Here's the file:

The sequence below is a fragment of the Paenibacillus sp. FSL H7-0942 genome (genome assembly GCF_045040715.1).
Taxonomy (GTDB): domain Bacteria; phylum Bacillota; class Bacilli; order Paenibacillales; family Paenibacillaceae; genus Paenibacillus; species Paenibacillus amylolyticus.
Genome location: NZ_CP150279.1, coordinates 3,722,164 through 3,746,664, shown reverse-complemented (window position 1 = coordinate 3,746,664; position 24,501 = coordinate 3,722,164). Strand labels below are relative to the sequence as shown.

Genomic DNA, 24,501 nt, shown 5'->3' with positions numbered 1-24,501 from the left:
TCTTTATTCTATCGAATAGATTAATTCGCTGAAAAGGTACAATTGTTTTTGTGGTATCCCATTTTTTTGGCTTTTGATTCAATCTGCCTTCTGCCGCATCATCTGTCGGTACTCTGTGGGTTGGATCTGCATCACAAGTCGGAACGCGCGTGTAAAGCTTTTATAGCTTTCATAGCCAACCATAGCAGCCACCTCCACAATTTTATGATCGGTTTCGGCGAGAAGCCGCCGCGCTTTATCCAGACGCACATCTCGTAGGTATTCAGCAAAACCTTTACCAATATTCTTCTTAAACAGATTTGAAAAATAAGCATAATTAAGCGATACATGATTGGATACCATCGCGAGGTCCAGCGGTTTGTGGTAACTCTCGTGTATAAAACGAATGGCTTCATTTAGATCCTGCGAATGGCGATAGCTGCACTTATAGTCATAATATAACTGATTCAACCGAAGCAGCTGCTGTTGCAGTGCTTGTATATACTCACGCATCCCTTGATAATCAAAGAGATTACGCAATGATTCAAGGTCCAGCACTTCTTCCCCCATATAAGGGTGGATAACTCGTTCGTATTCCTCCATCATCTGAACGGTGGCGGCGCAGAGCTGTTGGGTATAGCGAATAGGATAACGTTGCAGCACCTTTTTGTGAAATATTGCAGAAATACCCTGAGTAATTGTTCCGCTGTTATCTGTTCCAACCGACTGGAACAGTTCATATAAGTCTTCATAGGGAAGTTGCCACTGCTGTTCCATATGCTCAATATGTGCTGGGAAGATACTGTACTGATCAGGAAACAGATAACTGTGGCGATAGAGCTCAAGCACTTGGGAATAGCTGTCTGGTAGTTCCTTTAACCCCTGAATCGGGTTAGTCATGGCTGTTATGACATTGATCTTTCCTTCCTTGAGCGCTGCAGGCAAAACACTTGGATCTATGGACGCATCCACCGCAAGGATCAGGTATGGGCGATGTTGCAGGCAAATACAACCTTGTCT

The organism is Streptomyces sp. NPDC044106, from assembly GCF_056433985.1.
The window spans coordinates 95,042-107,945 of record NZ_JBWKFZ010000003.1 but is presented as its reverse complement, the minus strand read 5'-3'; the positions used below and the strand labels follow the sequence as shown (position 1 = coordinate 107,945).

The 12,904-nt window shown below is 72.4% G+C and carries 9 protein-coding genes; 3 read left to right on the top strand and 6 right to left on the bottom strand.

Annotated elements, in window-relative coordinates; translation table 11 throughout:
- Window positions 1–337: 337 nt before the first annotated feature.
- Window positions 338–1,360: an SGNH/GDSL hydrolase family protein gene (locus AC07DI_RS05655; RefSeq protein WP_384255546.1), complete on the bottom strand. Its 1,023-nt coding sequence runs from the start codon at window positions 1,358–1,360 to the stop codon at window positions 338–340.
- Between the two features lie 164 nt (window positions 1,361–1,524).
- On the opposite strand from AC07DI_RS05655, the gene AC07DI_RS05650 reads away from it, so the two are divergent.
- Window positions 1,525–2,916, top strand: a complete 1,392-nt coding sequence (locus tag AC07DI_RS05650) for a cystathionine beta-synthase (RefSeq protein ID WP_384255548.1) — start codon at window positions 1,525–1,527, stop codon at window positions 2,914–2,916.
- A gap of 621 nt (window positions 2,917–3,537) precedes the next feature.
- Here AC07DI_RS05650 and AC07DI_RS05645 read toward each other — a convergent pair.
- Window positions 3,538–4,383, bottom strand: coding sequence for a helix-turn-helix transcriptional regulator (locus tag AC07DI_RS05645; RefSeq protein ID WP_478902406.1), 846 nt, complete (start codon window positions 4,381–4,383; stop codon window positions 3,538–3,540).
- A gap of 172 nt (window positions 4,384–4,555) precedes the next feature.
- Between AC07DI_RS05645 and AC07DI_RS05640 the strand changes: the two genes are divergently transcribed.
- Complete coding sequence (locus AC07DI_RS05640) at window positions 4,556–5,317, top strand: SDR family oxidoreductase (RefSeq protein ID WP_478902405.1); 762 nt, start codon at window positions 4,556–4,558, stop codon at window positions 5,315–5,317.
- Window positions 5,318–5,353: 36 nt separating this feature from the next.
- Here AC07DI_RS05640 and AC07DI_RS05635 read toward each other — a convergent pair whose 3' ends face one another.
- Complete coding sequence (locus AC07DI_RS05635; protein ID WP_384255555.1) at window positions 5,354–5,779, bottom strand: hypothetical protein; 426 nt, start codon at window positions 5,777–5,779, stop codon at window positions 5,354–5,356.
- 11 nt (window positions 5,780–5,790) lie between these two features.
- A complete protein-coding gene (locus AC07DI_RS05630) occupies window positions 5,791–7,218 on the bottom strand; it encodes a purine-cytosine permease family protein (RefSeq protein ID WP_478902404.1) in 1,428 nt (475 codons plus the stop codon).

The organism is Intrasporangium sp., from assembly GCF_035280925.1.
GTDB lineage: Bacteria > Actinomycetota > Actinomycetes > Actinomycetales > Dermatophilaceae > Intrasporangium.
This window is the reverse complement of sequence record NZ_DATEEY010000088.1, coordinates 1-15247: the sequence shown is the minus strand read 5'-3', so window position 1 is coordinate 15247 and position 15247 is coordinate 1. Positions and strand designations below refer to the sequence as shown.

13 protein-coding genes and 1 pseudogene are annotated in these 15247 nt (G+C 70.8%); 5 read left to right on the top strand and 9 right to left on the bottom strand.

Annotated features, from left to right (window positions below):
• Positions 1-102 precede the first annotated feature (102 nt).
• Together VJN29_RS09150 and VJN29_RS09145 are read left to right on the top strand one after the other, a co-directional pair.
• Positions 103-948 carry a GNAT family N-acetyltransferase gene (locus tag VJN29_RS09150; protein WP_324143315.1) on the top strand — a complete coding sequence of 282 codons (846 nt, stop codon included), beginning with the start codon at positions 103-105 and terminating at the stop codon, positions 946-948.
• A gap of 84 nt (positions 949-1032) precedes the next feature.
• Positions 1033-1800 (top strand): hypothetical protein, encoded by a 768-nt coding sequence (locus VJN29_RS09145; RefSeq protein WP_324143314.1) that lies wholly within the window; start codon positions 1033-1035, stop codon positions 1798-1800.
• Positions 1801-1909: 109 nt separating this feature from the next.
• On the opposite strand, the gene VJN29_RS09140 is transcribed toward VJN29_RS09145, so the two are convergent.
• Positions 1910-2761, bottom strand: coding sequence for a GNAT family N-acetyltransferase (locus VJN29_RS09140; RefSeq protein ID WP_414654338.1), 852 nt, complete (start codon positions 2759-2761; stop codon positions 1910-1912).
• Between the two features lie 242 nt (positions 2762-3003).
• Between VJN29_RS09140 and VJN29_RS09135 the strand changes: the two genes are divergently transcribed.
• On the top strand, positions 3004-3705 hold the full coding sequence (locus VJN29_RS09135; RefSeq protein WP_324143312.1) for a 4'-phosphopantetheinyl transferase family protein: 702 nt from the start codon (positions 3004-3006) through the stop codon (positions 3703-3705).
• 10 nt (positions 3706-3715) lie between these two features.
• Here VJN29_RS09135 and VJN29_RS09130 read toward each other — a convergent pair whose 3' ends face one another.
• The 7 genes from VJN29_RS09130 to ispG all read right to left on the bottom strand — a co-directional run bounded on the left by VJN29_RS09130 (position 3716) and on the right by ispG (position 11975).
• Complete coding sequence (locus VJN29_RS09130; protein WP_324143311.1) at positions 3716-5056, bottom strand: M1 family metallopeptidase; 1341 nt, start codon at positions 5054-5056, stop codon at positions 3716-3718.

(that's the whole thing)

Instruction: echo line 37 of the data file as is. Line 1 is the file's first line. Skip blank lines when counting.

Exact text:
• On the opposite strand, the gene VJN29_RS09140 is transcribed toward VJN29_RS09145, so the two are convergent.